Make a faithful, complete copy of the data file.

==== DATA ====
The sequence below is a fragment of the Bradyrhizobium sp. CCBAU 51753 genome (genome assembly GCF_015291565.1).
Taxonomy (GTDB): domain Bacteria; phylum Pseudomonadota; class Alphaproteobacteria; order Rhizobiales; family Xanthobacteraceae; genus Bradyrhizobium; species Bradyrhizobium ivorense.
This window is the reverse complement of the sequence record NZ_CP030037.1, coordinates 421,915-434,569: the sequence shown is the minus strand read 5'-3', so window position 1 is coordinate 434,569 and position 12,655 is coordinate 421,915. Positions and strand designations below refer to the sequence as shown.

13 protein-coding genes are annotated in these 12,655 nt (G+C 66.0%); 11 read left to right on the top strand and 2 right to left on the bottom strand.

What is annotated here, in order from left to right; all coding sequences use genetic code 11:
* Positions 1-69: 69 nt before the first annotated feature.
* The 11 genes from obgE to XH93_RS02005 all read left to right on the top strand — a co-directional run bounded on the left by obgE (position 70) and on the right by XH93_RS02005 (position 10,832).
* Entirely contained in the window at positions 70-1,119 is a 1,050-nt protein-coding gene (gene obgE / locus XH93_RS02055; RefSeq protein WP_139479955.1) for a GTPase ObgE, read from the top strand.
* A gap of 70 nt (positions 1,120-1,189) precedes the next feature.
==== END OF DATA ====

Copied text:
The sequence below is a fragment of the Bradyrhizobium sp. CCBAU 51753 genome (genome assembly GCF_015291565.1).
Taxonomy (GTDB): domain Bacteria; phylum Pseudomonadota; class Alphaproteobacteria; order Rhizobiales; family Xanthobacteraceae; genus Bradyrhizobium; species Bradyrhizobium ivorense.
This window is the reverse complement of the sequence record NZ_CP030037.1, coordinates 421,915-434,569: the sequence shown is the minus strand read 5'-3', so window position 1 is coordinate 434,569 and position 12,655 is coordinate 421,915. Positions and strand designations below refer to the sequence as shown.

13 protein-coding genes are annotated in these 12,655 nt (G+C 66.0%); 11 read left to right on the top strand and 2 right to left on the bottom strand.

What is annotated here, in order from left to right; all coding sequences use genetic code 11:
* Positions 1-69: 69 nt before the first annotated feature.
* The 11 genes from obgE to XH93_RS02005 all read left to right on the top strand — a co-directional run bounded on the left by obgE (position 70) and on the right by XH93_RS02005 (position 10,832).
* Entirely contained in the window at positions 70-1,119 is a 1,050-nt protein-coding gene (gene obgE / locus XH93_RS02055; RefSeq protein WP_139479955.1) for a GTPase ObgE, read from the top strand.
* A gap of 70 nt (positions 1,120-1,189) precedes the next feature.